These developments are reflected in the rising share of retail lending in Saudi banks’ overall loan portfolios. Fitch reports that it accounted for 38% of total lending by the end of the third quarter of 2020, up from 31% at end-2016.

This, the rating agency says, largely benefits the banks’ financial and risk profiles, since retail has inherently lower impairment levels than the corporate segment. It is also characterised by lower risk-weight requirements, which enhance their risk-adjusted returns and regulatory capital ratios.

Some 75% of Saudis aged over 15 years hold a bank account, making this the largest retail market among Gulf Co-operation Council (GCC) states. However, as Fitch points out, it also has the lowest proportion of retail loans relative to gross domestic product, leaving it with considerable potential for growth.

That is even more the case given present Saudi demographics, with more than 65% of the population aged under 35 years. The population itself, currently around 35 million, is expected to grow to 39 million by 2030, and the appetite for home ownership is expanding. In a 2020 survey of Saudi housing, estate agency Knight Frank determined that 56% of tenants would like to buy a property in the next five years.

M&A drivers

The retail market leader is Al Rajhi Bank, with a 35% share, followed by what used to be National Commercial Bank (NCB) with 23% and Riyad Bank with 10%. NCB has just merged with Samba Financial Group (number three by Tier 1 capital, fourth by assets, and whose business is largely corporate), following a $14.8bn deal that completed in April. The bank has now rebranded as Saudi National Bank (SNB).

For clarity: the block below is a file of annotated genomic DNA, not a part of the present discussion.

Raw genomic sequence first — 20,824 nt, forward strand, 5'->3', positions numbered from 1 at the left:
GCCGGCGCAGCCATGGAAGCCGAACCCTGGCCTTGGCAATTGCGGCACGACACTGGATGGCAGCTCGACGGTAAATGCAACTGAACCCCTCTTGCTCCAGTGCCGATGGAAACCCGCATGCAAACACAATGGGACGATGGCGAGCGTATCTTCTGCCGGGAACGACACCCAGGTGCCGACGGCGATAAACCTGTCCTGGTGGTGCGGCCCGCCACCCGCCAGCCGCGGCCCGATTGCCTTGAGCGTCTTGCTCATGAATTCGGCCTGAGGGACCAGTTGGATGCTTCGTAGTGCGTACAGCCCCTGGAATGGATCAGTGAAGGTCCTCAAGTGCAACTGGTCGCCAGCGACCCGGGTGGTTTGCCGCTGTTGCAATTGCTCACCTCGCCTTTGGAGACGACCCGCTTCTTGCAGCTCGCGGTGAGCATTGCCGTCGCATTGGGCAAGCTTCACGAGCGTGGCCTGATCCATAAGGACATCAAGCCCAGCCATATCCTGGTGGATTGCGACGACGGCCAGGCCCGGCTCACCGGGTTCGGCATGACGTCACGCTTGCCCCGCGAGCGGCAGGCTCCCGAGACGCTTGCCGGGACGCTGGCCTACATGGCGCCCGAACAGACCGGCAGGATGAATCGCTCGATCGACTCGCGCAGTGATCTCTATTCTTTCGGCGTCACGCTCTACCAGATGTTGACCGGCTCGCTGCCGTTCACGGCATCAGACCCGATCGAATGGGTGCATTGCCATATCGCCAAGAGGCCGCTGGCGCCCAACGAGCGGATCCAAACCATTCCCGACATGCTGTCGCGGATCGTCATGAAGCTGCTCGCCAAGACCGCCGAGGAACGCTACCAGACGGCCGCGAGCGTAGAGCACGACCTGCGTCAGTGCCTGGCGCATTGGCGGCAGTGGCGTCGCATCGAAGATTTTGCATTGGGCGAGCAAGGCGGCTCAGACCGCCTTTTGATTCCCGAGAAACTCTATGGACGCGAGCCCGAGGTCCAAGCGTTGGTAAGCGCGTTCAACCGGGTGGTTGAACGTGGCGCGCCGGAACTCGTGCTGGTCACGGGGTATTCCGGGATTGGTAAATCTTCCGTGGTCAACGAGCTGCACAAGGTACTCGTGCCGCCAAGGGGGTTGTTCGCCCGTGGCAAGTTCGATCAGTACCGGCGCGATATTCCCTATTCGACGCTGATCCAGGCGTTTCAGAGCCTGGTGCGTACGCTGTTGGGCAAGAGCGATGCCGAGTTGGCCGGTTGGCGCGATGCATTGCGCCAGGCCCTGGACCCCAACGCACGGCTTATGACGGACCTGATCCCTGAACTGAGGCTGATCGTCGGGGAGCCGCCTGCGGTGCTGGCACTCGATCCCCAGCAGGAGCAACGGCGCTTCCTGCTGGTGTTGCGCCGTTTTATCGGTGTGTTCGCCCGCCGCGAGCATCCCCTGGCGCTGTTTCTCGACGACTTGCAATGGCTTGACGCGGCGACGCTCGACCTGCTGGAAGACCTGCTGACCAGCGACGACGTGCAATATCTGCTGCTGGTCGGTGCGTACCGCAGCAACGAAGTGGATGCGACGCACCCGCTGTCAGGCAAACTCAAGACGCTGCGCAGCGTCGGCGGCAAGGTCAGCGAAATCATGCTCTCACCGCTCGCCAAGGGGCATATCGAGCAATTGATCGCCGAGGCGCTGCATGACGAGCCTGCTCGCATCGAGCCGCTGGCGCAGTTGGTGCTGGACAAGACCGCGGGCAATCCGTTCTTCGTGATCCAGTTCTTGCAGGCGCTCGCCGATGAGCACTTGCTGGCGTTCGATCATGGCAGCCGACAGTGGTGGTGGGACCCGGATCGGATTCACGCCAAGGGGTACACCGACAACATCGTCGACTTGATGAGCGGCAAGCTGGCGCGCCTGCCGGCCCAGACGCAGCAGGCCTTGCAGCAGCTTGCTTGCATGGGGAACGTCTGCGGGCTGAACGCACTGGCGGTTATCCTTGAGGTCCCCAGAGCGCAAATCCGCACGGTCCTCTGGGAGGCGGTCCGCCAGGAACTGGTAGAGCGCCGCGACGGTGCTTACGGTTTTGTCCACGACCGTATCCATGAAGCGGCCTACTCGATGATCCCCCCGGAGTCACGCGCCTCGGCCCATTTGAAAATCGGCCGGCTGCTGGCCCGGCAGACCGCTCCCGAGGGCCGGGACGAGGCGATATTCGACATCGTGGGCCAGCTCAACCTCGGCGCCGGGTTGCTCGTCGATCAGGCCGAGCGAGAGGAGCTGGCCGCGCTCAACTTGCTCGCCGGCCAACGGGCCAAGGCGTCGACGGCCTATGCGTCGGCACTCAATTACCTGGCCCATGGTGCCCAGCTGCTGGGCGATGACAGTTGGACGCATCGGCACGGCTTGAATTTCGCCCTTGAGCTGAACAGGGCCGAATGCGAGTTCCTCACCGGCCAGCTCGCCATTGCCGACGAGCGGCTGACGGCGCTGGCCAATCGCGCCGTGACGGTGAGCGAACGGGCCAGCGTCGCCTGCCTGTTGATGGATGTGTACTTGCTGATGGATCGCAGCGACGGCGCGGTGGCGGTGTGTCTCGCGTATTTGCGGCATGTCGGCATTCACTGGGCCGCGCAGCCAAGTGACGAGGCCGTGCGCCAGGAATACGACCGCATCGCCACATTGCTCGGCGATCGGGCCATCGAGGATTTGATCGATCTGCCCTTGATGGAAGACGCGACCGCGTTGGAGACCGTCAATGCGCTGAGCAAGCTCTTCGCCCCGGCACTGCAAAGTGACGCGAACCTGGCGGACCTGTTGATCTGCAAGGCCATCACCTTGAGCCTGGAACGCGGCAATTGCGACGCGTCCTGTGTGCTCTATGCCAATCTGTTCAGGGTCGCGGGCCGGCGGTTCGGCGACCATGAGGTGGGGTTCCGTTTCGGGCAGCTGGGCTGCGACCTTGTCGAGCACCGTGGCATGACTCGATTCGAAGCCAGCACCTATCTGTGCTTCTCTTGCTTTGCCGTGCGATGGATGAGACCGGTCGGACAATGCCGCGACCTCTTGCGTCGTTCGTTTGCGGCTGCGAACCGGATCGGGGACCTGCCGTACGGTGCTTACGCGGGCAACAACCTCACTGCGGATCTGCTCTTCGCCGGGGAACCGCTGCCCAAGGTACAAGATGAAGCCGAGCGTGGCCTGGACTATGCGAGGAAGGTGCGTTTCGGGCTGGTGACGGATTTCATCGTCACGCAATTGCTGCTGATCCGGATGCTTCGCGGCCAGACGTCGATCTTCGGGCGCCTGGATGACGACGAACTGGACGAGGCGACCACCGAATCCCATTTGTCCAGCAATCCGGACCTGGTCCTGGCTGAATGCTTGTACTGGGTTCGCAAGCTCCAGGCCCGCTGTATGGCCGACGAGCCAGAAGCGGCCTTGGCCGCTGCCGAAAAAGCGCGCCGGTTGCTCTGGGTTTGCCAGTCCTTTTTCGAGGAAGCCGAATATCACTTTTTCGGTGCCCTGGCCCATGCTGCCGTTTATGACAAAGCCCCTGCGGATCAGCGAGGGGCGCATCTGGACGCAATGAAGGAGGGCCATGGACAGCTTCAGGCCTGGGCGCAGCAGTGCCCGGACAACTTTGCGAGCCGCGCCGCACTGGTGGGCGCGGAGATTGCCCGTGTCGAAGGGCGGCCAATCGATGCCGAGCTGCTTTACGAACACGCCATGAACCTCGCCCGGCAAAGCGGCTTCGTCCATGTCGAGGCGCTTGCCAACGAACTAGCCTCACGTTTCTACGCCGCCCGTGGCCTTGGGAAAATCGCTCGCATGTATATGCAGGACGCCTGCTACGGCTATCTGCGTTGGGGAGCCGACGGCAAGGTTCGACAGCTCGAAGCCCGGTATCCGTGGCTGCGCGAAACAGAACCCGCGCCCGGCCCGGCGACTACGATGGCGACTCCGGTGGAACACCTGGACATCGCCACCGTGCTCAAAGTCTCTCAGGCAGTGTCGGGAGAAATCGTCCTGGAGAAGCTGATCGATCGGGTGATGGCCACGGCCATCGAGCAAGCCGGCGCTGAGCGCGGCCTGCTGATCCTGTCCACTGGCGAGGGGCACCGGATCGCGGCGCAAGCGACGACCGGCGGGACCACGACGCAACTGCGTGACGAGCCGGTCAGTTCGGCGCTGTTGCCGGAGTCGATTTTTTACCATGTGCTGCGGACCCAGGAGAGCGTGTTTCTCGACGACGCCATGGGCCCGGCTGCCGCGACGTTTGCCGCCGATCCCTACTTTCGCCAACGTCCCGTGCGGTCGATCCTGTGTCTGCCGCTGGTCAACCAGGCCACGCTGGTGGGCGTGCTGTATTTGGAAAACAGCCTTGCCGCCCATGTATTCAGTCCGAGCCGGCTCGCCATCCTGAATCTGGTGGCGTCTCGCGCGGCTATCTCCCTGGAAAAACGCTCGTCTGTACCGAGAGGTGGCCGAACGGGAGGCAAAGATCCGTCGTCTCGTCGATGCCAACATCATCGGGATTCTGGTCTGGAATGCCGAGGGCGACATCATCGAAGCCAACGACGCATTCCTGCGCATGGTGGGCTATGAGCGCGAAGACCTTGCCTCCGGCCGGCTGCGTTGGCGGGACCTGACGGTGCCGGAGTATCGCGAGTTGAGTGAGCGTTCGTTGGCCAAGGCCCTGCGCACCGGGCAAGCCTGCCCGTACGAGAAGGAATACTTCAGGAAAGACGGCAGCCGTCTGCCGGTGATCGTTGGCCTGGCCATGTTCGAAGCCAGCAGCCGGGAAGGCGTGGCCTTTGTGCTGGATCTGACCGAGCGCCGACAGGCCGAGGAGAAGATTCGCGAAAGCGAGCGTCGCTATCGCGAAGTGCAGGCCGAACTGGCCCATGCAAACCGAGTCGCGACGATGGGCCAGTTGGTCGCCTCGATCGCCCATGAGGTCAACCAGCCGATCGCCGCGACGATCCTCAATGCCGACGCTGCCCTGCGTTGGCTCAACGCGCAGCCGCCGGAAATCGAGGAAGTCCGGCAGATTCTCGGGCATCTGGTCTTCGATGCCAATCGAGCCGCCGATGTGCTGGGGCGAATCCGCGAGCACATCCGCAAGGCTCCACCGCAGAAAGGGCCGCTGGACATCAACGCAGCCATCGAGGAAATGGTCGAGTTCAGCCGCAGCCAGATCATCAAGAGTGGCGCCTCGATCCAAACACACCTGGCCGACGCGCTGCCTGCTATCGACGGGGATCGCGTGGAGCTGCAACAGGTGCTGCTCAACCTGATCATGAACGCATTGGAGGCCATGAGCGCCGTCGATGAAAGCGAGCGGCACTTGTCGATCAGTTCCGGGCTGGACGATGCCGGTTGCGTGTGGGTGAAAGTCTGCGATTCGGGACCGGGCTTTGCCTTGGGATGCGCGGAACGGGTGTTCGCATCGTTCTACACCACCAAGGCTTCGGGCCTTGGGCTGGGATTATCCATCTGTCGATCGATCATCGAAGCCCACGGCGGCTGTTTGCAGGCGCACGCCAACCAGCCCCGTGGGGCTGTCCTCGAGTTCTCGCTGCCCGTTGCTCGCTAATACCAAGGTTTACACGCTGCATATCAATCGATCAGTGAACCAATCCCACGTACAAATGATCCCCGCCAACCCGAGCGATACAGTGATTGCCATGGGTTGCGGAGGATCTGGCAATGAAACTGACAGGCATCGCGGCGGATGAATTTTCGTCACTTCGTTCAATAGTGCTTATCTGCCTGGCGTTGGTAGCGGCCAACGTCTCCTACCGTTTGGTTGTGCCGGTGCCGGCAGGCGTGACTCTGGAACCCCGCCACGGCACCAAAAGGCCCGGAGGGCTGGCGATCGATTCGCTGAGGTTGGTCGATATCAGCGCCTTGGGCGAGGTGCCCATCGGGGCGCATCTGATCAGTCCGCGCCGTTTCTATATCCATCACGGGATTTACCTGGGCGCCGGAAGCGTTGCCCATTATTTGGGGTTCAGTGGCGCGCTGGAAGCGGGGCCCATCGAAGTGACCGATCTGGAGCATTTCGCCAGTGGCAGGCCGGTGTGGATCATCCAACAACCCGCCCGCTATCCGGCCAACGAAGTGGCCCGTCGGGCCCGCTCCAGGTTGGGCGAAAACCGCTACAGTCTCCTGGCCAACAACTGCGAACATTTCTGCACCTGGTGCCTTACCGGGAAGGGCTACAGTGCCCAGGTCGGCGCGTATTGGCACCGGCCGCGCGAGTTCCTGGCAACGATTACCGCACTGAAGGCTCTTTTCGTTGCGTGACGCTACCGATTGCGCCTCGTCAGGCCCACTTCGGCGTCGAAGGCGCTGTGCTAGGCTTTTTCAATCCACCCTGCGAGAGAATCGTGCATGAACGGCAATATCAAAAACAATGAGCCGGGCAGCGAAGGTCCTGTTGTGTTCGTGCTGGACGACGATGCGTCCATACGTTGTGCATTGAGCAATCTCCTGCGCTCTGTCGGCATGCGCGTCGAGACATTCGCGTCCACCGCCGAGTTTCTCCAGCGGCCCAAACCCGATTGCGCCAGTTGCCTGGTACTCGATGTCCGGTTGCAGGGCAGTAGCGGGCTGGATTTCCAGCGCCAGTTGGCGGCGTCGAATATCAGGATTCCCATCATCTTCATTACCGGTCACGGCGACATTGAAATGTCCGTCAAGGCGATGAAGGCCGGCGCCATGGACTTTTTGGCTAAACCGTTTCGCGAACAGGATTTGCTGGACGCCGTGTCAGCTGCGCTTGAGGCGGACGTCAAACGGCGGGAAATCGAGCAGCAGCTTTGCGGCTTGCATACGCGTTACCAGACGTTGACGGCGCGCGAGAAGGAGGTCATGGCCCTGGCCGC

Ranked by Tier 1 capital and by assets, NCB and Al Rajhi have been the country’s number one and two banks respectively.

A merger of some kind was not unexpected. A year earlier, NCB had been in talks with Riyad Bank (number four in Tier 1 capital and third in assets), but they came to nothing.

“Bank mergers and acquisitions in the region have been driven by the desire of the shareholders to reorganise their assets,” says Mohamed Damak, senior director at S&P Global Ratings. In the case of both NCB and Samba, those shareholders are largely government entities.

NCB was Saudi Arabia’s first licensed bank, dating from 1953, while Samba had its roots in Citibank’s local operation. Citi sold its last shares in 2004.